To Rotter (1964), "the problems of psychotherapy are problems of how to effect changes in behavior through the interaction of one person with another. That is, they are problems hi human learning in a social situation" (p. 82). Although Rotter adopts a problem-solving approach to psychotherapy, he does not lhnit his concern to quick solutions to immediate problems. His hiterest is more long range, involving a change hi the patients orientation toward life.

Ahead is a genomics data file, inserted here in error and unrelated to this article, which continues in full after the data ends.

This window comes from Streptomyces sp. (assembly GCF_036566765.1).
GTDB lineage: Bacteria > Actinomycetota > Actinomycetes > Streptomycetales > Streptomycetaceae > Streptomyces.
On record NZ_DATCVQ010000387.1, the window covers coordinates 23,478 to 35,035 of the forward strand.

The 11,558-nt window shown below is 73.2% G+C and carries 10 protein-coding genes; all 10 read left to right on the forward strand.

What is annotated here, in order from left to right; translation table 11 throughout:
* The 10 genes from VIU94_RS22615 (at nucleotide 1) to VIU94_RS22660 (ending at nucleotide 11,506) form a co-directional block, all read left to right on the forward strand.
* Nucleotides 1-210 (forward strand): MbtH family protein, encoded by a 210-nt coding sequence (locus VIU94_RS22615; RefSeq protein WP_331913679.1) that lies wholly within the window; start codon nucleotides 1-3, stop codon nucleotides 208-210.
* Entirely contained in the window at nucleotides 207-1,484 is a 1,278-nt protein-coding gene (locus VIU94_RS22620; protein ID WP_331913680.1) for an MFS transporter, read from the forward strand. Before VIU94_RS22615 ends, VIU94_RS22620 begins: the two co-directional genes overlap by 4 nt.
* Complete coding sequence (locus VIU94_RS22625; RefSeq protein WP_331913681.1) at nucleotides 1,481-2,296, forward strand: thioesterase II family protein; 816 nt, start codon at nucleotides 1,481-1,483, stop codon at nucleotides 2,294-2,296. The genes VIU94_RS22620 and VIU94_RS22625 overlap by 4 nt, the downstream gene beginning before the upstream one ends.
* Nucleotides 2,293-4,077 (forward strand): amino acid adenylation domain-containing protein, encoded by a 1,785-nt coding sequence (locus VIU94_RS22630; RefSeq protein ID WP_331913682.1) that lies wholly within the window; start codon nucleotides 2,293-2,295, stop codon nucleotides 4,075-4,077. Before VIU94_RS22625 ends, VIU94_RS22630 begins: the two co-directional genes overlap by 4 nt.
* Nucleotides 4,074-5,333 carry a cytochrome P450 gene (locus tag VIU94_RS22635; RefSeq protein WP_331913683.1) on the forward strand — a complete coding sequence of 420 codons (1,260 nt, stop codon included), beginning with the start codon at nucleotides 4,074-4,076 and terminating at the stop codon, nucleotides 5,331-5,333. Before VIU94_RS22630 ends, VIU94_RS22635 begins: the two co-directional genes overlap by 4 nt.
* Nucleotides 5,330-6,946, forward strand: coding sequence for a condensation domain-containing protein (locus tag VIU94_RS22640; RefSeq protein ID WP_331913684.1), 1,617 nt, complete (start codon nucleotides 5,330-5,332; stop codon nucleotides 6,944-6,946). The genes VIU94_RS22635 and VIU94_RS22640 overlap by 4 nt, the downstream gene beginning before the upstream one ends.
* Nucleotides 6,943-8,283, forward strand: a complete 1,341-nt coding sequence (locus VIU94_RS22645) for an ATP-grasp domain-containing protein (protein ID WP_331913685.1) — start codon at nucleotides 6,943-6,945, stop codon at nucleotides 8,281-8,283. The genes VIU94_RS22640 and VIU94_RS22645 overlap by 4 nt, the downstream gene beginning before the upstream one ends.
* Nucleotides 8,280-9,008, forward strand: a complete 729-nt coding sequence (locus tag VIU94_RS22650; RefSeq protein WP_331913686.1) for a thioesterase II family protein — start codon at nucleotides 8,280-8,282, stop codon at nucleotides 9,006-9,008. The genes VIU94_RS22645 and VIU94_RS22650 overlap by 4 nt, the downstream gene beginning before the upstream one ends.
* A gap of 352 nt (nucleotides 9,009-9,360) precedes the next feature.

In general, the goal of Rotter's therapy is to brhig freedom of movement and need value hito harmony, thus reduchig defensive and avoidance behaviors. The therapist assumes an active role as a teacher and attempts to accomplish the therapeutic goal in two basic ways: (1) changing the importance of goals and (2) eliminating unrealistically low expectancies for success (Rotter, 1964, 1970, 1978; Rotter & Hochreich, 1975).
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